1. Introduction to SeqWare
  2. Installation
  3. Getting Started
  4. SeqWare Pipeline
  5. SeqWare MetaDB
  6. SeqWare Portal
  7. SeqWare Web Service
  8. SeqWare Query Engine
  9. Glossary
  10. Frequently Asked Questions
  11. APIs
  12. Source Code
  13. Plugins
  14. Modules
  15. Advanced Topics

Installation From Scratch

Note: This guide is useful if you want to install SeqWare from scratch on your local infrastructure. Be warned, there are rather vague sections and this guide was really written as notes for setting up our VMs. It is geared towards experienced Linux sysadmins and we cannot guarantee this guide is always up to date.

If you just want to get started with SeqWare quickly please see Installing the SeqWare VM for instructions on downloading a VM that is ready for workflow development and testing. We also recommend this approach for production installs because you can connect easily these VMs to a real cluster.


Historically, we had a big and difficult to maintain document here detailing manual steps. However, you are now in much better hands. We have two main tools that aid us in deploying SeqWare to Ubuntu 12.04 hosts.

First, we have Bindle. This project allows you to provision VMs and then configure them using a “bag.” If you need to configure SeqWare in a cloud environment (AWS or Openstack), follow the readme in order to configure vagrant and ansible.

Second, if you already have a ubuntu 12.04 host handy or are not working in a cloud environment, you can use our Ansible playbooks for configuring a host directly. We have a playbook for a clean SeqWare host and a playbook for a Pancancer environment.

Next Steps

There are two main next steps:

Develop and Test New Workflow Bundles

Once you can run the HelloWorlds workflow you should be ready to use this VM for the development of new modules and/or workflows or running/testing existing ones. Take a look at the Workflow Manuals for information about how to develop for SeqWare Pipeline.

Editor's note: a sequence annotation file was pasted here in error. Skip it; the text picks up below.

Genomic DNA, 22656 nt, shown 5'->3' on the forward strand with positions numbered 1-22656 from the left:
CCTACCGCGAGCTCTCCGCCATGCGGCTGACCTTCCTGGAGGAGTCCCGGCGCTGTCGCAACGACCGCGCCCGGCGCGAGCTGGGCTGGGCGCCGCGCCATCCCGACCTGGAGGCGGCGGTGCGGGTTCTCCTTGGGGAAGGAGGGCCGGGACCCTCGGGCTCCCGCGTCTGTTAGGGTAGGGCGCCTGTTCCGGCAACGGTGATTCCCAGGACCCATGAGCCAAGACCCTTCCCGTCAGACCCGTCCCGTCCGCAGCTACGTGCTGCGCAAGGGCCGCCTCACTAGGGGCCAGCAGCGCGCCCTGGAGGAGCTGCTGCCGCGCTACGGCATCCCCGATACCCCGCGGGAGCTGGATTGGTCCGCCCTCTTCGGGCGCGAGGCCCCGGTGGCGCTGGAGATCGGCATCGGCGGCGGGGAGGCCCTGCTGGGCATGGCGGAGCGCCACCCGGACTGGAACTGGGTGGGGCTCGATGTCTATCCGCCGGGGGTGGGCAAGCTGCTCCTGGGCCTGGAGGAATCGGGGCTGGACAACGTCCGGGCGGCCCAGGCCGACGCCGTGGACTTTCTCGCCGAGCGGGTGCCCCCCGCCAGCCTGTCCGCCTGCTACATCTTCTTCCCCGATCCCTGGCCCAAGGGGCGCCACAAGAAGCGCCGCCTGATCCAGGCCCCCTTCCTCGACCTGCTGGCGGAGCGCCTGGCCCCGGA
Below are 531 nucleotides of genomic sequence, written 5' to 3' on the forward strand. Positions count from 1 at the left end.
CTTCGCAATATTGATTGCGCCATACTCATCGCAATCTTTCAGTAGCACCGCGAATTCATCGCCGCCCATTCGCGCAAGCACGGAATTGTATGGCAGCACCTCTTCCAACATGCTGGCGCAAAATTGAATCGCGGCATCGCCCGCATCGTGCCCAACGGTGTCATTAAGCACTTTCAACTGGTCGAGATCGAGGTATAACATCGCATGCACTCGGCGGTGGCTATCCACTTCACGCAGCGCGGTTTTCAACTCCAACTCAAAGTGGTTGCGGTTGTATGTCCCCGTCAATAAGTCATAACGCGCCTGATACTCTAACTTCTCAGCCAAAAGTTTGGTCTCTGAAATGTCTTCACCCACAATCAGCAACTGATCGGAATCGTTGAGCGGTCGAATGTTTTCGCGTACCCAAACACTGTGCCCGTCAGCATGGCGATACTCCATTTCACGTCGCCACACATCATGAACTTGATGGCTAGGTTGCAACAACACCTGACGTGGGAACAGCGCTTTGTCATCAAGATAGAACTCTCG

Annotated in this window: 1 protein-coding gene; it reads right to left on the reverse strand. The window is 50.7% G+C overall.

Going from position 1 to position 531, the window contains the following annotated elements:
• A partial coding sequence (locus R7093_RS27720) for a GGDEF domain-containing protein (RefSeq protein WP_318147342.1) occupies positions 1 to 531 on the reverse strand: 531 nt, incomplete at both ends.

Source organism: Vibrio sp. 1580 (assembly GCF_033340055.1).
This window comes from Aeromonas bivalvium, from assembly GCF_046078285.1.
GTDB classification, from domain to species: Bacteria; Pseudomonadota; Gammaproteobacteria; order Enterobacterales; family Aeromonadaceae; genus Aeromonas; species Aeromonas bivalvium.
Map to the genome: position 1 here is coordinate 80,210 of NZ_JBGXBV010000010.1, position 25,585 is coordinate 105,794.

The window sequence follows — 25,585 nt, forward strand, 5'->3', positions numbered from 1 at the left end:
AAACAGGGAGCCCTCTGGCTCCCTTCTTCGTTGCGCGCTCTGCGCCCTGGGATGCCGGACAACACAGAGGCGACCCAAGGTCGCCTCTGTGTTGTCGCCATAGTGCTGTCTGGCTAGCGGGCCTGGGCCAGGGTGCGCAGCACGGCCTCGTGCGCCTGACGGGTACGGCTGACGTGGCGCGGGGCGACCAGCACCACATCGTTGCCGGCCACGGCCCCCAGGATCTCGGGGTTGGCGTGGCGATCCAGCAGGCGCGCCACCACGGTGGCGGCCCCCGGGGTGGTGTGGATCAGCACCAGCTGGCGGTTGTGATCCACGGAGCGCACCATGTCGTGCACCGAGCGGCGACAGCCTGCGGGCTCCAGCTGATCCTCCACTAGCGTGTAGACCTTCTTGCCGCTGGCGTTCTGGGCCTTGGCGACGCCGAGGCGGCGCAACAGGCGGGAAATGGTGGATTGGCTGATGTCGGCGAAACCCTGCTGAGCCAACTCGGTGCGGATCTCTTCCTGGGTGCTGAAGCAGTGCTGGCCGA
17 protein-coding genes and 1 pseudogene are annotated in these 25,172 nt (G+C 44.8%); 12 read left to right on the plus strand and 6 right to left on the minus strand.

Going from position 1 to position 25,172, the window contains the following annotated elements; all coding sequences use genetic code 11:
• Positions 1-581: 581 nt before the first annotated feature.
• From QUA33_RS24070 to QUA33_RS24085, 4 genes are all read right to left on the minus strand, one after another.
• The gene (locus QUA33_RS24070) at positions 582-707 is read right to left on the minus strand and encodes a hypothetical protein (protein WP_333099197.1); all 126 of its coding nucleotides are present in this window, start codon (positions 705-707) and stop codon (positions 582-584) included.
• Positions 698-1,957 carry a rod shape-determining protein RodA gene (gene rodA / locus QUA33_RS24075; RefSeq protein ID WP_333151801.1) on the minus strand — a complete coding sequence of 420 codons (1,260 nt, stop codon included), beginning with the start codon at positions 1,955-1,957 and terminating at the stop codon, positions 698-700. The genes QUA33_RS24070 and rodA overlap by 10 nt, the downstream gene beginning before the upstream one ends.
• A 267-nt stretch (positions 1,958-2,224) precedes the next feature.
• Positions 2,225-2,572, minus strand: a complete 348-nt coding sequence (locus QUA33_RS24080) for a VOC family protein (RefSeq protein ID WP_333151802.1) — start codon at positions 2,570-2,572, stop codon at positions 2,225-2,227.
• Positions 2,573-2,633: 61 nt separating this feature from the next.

Connect the VM to a Real Cluster

In order to hook up the VM to a real cluster, you will need to make sure that all SGE tools (like qsub, qstat, and qacct) are hooked up to a real SGE environment. Additionally, you will want to make sure that seqware’s shared directories (released bundles, provisioned bundles, and oozie working directory) are available to the execution nodes.

Historically, if you’re using this VM that has already been setup you will still want to edit the sge.pm file since it contains paths and ports that will need to change given your environment. If you’re using the VM as a self-contained environment you don’t need to worry about this. But if you’re connecting to a real cluster then you need to have these setup properly. For example you would need to customize the following section in /usr/share/perl5/vendor_perl/Globus/GRAM/JobManager/sge.pm:

    $qsub        = '/usr/local/ge-6.1u6/bin/lx24-amd64/qsub';
    $qstat       = '/usr/local/ge-6.1u6/bin/lx24-amd64/qstat';
    $qdel        = '/usr/local/ge-6.1u6/bin/lx24-amd64/qdel';
    $mpirun      = 'no';
    $sun_mprun   = 'no';
    $mpi_pe      = '';
    if(($mpirun eq "no") && ($sun_mprun eq "no"))
      { $supported_job_types = "(single|multiple|condor)"; }
      { $supported_job_types = "(mpi|single|multiple|condor)"; }
    $cat         = '/bin/cat';
    $SGE_ROOT    = '/usr/local/ge-6.1u6';
    $SGE_CELL    = 'default';
    $SGE_MODE    = 'SGE';
    $SGE_RELEASE = '6.1u6';


Make sure the paths and ports are valid for the cluster you’re connecting too. You’ll also want to take a look at the other modifications made to sge.pm to see if they are valid for the new cluster you are connecting to. For example, what you call your parallel environment (serial) and what variable you use to define the memory consumable resource differ from SGE install to SGE install.